I won't sugarcoat it (until later that is); tempering white chocolate is by no means an easy process. Why should you bother? Well, tempering chocolate melts the chocolate to a specific temperature so the fat and sugar molecules collide. When the chocolate cools and hardens, it appears smooth and shiny and has a toothsome snap. If you don't temper the chocolate and simply melt it, you'll end up with softer, stickier chocolate that may have an uneven appearance. Here's the technique for tempering white chocolate, which is similar to tempering dark chocolate but requires different temperatures.
You'll need about two hours of time, a candy thermometer, and the proper couverture chocolate, which is a very high quality chocolate that has a higher cocoa fat percentage than standard baking or eating chocolate. You'll also want to follow these two rules: do not get any water on the chocolate or else it will seize, and you must stick to the exact temperatures or you run the risk of creating unpalatable chocolate globs.
How to Temper White Chocolate
- Weigh two pounds of chocolate on a scale. Divide the chocolate into two piles. Place 75 percent of the chocolate in a sturdy stainless steel bowl. It will be used for the melting chocolate. Reserve 25 percent of the chocolate, called the seeding chocolate, in a small bowl. It will be added to the melted chocolate later.
- Melt chocolate using the double-boiler method. Bring a small pot of water to a boil. Turn the flame off, and place the bowl of chocolate over the pot. Allow the chocolate to melt by the steam rising to the bottom of the bowl. Use a candy thermometer to monitor the temperature; however, be sure to stick it in the chocolate without touching the bowl, which can give a false reading. Once the temperature reaches between 110°F, quickly remove it from the heat source.
- Seed the chocolate by adding a few pieces of the unmelted chocolate (the 25 percent that you reserved earlier) to lower the overall temperature of the melted chocolate. Stir slowly, so you do not incorporate air bubbles. Once the few pieces of chocolate have melted, continue to add a few pieces more. You may or may not need to incorporate all the chocolate, because factors like how much total chocolate you are using and how cold your kitchen is will affect how quickly the chocolate cools. If you find that the chocolate you are adding is not melting, stop adding the pieces, and let the chocolate sit, stirring it occasionally to cool until it reaches 83°F. If there are any unmelted pieces of chocolate, remove them from the bowl before going on to the next step.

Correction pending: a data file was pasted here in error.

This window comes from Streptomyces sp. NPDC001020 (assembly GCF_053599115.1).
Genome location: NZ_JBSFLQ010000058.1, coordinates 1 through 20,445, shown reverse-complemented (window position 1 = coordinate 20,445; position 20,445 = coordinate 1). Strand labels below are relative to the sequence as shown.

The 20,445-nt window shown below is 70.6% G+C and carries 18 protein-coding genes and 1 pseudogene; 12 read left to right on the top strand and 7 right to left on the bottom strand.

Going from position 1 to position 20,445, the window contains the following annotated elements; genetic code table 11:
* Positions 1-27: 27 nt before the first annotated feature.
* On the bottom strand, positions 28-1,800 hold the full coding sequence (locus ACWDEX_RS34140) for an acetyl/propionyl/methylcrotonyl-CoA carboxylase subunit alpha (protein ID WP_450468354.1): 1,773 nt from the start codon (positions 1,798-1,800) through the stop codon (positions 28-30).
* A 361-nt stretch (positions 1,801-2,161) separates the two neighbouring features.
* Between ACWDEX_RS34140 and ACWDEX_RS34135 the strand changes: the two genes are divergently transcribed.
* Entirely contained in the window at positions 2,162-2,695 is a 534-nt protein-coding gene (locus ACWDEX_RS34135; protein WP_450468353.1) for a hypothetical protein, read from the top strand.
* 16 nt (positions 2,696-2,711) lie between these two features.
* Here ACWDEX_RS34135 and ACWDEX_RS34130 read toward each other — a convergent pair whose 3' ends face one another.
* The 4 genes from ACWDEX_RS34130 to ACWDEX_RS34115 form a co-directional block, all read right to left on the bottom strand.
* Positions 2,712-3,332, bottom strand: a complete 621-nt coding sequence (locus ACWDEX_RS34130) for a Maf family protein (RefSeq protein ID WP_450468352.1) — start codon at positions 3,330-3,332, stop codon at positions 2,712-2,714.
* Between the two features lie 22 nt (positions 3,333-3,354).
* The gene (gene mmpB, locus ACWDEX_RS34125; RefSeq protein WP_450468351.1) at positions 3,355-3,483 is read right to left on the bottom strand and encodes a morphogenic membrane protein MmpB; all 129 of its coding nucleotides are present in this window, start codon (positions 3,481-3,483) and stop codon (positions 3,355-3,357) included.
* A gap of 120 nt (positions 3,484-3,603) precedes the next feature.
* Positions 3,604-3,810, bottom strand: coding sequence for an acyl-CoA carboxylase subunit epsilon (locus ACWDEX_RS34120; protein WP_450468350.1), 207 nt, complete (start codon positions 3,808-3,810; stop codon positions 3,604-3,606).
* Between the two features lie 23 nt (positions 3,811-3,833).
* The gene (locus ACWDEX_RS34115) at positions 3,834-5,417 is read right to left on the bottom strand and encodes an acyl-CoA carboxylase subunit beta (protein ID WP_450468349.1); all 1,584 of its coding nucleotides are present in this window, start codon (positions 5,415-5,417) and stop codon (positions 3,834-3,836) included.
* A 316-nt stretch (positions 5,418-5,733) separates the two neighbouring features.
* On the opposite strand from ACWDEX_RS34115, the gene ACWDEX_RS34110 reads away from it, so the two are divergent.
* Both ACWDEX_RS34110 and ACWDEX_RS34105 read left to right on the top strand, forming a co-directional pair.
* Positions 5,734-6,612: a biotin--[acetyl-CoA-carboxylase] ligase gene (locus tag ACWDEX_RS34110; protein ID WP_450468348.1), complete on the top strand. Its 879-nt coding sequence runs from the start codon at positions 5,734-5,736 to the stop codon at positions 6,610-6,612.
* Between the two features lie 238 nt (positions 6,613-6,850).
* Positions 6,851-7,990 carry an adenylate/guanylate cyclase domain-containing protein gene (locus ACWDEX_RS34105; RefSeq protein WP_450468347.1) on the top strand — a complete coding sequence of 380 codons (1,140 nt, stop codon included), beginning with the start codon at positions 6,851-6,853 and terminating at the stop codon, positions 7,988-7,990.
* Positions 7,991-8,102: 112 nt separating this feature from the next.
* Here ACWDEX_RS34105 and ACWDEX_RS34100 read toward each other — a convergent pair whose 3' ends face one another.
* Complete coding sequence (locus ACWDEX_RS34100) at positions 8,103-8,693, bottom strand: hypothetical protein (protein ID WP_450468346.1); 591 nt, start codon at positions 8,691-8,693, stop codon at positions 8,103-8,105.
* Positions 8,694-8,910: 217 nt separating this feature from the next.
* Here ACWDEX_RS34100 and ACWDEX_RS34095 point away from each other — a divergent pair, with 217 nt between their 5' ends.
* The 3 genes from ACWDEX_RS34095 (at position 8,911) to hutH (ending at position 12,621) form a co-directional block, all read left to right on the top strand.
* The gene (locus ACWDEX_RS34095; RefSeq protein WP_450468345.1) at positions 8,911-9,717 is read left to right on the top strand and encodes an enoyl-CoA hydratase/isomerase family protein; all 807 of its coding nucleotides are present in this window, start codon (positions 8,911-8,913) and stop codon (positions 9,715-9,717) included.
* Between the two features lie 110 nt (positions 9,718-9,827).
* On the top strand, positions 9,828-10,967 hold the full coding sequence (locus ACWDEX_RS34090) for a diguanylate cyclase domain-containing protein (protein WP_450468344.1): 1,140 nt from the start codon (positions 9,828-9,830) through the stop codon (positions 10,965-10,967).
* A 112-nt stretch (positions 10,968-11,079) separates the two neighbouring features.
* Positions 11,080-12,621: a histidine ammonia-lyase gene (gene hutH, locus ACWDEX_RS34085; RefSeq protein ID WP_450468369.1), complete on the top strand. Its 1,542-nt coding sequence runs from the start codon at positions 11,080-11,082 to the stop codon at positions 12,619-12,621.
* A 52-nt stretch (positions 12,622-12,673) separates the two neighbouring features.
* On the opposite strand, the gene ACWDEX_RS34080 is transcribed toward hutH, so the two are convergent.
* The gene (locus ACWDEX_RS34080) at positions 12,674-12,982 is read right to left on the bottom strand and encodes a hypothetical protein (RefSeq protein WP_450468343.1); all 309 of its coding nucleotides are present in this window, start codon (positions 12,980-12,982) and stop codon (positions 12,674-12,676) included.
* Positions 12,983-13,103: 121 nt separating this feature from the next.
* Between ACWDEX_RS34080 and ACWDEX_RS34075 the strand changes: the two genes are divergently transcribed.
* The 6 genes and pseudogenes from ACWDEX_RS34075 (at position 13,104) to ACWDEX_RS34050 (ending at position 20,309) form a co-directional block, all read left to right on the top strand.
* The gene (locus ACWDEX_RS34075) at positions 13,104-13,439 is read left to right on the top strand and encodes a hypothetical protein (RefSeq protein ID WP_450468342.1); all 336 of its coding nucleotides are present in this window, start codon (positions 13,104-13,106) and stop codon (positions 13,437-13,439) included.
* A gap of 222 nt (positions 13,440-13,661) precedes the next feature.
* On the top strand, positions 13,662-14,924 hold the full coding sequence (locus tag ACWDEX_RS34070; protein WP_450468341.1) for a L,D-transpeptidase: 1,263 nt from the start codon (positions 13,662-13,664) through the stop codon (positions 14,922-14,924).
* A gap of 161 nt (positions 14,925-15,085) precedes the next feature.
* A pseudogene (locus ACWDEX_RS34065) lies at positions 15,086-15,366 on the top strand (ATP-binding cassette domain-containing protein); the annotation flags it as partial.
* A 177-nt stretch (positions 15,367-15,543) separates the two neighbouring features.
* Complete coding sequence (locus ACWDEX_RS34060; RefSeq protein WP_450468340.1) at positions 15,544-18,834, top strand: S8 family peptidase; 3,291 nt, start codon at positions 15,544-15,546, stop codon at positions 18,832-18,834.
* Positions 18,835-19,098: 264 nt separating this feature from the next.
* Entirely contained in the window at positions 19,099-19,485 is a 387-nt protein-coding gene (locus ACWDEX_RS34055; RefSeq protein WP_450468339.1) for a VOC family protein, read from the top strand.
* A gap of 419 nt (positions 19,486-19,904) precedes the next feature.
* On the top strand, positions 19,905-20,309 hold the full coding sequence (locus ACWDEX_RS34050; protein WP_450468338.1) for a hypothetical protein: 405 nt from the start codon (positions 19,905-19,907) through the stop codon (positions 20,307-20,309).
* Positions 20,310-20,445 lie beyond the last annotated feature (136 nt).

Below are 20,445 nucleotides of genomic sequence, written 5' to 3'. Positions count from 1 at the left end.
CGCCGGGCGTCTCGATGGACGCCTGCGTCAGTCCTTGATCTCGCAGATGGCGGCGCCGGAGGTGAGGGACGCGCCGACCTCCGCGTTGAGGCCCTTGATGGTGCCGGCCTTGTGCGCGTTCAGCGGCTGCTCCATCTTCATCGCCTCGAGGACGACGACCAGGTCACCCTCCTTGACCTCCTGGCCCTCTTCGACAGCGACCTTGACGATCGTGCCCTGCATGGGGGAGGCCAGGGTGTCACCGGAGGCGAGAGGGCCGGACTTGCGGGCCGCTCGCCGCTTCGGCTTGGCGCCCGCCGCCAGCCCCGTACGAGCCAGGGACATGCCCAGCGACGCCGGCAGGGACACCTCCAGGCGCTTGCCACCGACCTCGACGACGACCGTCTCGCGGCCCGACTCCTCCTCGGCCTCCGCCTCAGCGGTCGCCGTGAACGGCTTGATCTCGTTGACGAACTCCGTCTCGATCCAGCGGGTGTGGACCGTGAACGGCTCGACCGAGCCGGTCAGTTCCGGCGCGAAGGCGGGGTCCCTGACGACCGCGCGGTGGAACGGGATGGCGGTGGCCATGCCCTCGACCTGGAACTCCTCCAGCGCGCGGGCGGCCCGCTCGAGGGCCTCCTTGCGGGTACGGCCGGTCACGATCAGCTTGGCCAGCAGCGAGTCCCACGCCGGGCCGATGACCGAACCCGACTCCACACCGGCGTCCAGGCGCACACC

- When the chocolate has reached 83°F, use a hair blow-dryer to heat the sides of the bowl in 5- to 10-second increments until the temperature reads between 87°F. This is the proper range for tempered chocolate.
- Check the temper by dipping a spoon in the chocolate and letting it sit out for around five minutes. It should dry and look shiny and hard. If it passes the tempering test, then start dipping your caramels, cookies, or fruit. Keep monitoring the temperature, and if the chocolate cools, use the hair dryer to zap the chocolate for a few seconds to bring it back to the right temperature. If it looks oily on top, has streaks, or develops a bloom (the fats rise to the surface, giving the chocolate a chalky, white appearance, as pictured on the right), then the chocolate is not tempered, and you will need to let it set before you can try to temper it again.
If things don't go right the first time, don't get discouraged. Remember to breathe, and read the instructions several times before you attempt it. Once you do have the process down, you'll never want to just melt your chocolate again!